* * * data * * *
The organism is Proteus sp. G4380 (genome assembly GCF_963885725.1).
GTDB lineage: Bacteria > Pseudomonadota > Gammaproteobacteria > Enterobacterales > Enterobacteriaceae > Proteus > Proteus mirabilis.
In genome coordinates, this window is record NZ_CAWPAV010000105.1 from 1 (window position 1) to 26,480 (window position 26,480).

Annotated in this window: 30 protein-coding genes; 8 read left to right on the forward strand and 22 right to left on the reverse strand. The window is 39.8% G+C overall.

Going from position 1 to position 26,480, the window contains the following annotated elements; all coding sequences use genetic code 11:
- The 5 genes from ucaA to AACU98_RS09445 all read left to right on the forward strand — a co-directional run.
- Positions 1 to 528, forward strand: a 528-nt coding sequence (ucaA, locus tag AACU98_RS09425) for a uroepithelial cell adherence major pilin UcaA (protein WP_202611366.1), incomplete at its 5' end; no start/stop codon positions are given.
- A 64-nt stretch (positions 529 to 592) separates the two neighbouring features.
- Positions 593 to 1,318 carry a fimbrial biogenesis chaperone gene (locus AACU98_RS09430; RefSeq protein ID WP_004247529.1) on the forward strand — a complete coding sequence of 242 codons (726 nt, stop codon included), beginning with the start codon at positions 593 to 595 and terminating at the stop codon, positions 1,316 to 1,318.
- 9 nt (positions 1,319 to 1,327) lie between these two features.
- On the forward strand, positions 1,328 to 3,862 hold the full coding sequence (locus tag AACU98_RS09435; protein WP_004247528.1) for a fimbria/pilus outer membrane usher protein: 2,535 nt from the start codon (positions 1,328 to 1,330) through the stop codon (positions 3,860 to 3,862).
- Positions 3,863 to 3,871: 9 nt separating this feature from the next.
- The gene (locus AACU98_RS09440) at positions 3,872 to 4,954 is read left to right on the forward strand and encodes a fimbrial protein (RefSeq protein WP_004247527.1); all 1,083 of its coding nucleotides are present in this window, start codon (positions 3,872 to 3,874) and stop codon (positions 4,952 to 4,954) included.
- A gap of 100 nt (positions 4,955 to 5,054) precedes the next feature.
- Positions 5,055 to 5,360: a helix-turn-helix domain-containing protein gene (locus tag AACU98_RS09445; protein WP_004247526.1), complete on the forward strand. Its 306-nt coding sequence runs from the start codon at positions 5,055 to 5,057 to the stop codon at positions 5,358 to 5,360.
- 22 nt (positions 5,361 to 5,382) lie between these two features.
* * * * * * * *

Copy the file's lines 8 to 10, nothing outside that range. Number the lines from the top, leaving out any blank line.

- A 64-nt stretch (positions 529 to 592) separates the two neighbouring features.
- Positions 593 to 1,318 carry a fimbrial biogenesis chaperone gene (locus AACU98_RS09430; RefSeq protein ID WP_004247529.1) on the forward strand — a complete coding sequence of 242 codons (726 nt, stop codon included), beginning with the start codon at positions 593 to 595 and terminating at the stop codon, positions 1,316 to 1,318.
- 9 nt (positions 1,319 to 1,327) lie between these two features.